FROM THE PASTORJanuary 18, 2015by Fr. George W. Rutler
A prophecy is a declaration of truths from God: “Thus says the Lord . . .” Because it is a very serious matter to speak that way, our Lord warns against “false prophets who are wolves in sheep’s clothing.” It is inexact to think of a prophecy as a prediction, as when someone who says something will happen on the world scene is said to have made a “prophetic statement.” The confusion is understandable, since when the Lord speaks, there are warnings and promises about the consequences of not obeying the Voice.
Since people are not divine, even those of acute insight can lack foresight. Some of their wrong predictions are amusing, but only in retrospect. In 1876 an officer of Western Union saw no commercial use for the telephone, and before that, in 1830, an inventor said that rail travel at high speed would cause people to die from asphyxia. Even before then, it is said that Napoleon stomped out of a room indignantly when he thought his intelligence had been insulted by Robert Fulton describing a boat propelled by a steam engine. Then in 1807, right down the street from our church, a crowd gathered to jeer “Fulton's Folly,” but the Clermont did work and made it up to Albany, albeit at five miles per hour.
Pope Innocent III decided that the world would end in 1284, 666 years after the founding of Islam. The Michigan Savings Bank decided against funding Henry Ford’s horseless carriage because it was only a fad. In 1878 Oxford professor Erasmus Wilson confided, “When the Paris Exposition closes, electric light will close with it, and no more will be heard of it.” Hiram Maxim said of his own invention in 1893, “The machine gun will make war impossible.” The New York Times displayed its infallible intuition for fallibility in 1936: “A rocket will never be able to leave earth’s atmosphere.” In 1943 the Chairman of IBM said that there would be a world market for no more than five computers.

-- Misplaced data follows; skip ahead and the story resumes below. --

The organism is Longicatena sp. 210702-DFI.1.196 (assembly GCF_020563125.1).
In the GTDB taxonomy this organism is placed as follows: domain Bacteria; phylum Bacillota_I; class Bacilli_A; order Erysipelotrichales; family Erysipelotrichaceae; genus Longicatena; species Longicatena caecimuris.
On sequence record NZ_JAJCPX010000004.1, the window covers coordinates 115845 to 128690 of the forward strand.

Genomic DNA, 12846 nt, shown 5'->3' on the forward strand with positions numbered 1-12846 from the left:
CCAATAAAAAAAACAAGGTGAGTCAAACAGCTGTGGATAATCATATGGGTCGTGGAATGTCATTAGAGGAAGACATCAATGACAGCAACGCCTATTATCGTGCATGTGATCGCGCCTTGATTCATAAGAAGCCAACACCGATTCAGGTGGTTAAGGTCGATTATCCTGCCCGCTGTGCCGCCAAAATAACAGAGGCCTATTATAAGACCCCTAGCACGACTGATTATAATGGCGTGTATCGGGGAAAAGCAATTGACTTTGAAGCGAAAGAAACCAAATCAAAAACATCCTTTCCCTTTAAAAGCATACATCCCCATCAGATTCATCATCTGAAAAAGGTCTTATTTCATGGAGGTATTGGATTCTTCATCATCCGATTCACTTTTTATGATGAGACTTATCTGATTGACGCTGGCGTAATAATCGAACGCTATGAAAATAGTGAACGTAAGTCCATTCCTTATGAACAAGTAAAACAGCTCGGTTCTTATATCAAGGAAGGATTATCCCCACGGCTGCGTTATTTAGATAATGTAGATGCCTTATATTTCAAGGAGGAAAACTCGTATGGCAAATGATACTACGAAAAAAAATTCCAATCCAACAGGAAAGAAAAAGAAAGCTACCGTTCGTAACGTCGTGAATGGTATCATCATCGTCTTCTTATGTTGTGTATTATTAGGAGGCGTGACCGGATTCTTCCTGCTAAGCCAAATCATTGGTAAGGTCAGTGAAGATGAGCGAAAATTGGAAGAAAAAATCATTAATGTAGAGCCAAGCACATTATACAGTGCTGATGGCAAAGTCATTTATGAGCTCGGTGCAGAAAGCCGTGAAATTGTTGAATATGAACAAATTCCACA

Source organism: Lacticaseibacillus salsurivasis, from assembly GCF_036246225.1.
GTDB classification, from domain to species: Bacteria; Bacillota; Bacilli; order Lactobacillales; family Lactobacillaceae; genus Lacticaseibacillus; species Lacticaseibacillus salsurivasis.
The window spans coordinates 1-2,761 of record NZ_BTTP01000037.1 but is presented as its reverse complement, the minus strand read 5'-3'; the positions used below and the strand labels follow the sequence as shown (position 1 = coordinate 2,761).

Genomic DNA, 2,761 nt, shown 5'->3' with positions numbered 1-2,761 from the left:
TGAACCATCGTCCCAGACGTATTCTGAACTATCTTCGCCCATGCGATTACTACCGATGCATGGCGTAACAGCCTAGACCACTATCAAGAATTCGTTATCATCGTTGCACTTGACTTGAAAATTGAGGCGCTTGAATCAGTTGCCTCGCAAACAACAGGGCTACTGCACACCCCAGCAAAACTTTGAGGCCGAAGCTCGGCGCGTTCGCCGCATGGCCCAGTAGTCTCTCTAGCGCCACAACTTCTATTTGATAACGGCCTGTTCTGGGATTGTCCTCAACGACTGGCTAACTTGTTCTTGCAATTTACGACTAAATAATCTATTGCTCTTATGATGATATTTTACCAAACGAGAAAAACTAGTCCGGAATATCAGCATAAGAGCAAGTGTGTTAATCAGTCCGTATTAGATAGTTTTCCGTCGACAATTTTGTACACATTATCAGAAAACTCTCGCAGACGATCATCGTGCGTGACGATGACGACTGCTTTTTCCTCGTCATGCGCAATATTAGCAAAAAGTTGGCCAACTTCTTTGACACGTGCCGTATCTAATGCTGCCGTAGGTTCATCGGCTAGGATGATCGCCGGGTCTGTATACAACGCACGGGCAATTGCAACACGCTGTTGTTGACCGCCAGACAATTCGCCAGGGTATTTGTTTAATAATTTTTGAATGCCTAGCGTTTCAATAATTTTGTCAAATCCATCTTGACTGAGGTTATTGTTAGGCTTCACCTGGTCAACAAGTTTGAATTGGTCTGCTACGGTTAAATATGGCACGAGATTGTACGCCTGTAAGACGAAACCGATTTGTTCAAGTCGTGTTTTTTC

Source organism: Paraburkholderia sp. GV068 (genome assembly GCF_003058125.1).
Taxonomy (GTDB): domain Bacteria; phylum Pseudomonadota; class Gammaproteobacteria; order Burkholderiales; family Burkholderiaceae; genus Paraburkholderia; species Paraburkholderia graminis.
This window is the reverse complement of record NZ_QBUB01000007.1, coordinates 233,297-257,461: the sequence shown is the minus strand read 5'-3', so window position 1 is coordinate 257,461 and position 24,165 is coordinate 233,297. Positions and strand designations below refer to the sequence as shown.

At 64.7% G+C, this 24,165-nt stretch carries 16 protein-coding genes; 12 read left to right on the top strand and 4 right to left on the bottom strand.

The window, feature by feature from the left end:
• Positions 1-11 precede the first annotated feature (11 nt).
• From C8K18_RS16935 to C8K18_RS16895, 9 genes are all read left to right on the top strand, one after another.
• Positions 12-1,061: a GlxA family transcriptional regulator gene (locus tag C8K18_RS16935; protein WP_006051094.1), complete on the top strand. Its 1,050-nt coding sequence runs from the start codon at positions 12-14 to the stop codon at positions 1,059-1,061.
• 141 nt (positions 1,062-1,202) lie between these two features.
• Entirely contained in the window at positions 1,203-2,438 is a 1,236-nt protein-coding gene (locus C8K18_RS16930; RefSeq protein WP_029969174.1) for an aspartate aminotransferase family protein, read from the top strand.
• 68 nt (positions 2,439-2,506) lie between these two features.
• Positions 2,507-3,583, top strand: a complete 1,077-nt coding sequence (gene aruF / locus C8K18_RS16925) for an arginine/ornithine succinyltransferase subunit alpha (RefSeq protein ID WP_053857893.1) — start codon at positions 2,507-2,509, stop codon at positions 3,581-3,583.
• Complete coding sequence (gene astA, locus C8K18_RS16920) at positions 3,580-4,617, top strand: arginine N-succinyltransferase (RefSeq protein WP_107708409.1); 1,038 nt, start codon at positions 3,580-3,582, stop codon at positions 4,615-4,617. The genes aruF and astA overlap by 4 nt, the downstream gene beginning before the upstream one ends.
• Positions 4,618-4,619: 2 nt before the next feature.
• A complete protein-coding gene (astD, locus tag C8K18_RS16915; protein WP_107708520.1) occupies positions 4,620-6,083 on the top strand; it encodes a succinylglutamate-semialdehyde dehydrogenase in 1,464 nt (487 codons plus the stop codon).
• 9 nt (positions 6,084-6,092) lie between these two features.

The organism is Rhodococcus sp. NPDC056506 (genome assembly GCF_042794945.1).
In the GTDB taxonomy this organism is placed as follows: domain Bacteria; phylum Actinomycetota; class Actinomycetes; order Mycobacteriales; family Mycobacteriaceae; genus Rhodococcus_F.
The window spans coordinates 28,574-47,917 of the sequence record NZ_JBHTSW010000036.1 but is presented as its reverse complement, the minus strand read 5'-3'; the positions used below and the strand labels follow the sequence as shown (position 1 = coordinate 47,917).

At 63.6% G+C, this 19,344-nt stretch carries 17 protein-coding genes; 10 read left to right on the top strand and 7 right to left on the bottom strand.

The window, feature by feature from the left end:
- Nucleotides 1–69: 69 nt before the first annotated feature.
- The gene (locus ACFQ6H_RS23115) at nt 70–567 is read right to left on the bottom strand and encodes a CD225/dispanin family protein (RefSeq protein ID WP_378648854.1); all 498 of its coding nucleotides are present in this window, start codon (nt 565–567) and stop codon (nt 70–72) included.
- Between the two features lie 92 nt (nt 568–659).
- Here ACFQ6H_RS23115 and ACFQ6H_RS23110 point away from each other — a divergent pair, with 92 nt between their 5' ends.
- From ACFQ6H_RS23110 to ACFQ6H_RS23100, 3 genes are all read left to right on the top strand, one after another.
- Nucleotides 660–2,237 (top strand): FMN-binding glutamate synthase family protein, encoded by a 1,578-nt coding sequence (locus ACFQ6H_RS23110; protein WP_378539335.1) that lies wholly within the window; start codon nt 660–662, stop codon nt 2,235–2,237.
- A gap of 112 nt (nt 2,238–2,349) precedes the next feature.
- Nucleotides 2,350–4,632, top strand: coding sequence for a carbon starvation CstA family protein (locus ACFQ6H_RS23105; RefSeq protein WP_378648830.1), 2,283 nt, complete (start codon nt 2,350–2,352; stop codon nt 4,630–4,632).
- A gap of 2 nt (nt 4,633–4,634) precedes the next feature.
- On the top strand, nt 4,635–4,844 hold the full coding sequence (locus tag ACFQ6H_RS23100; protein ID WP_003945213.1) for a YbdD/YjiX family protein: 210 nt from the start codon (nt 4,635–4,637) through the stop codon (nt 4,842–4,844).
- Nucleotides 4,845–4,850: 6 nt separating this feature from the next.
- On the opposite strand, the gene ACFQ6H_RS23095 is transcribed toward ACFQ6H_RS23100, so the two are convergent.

These days there are various predictions about climate change, a legitimate concern that should be tempered by caution about turning hypotheses into absolutes. Fifty years ago we were told from many quarters that by now there would be massive starvation caused by overpopulation, and England would be covered in ice, just as the meteorologist Albert Porta thought that an exploding sun would engulf the earth in 1919.
Abraham Lincoln’s self-effacement resulted in a most memorable miscalculation when he said: “The world will little note nor long remember . . .”—in the Gettysburg Address. The Mother of our Lord made an opposite and very accurate prediction, stunning as it was: “Henceforth all generations shall call me blessed . . .” In her case, perfect humility dispensed with natural modesty. John the Baptist was the last of the prophets, which is why any religion that proposes Christ as a prophet but not the Son of God misses the whole point of true prophecy itself.
Christ did make some predictions—the death of Judas, the destiny of Peter, and the destruction of the Temple—but he counseled against worrying about the future. His only prediction we need to know is fulfilled in every generation: “Heaven and earth will pass away but my words will never pass away.”
I wonder what he's talking about here.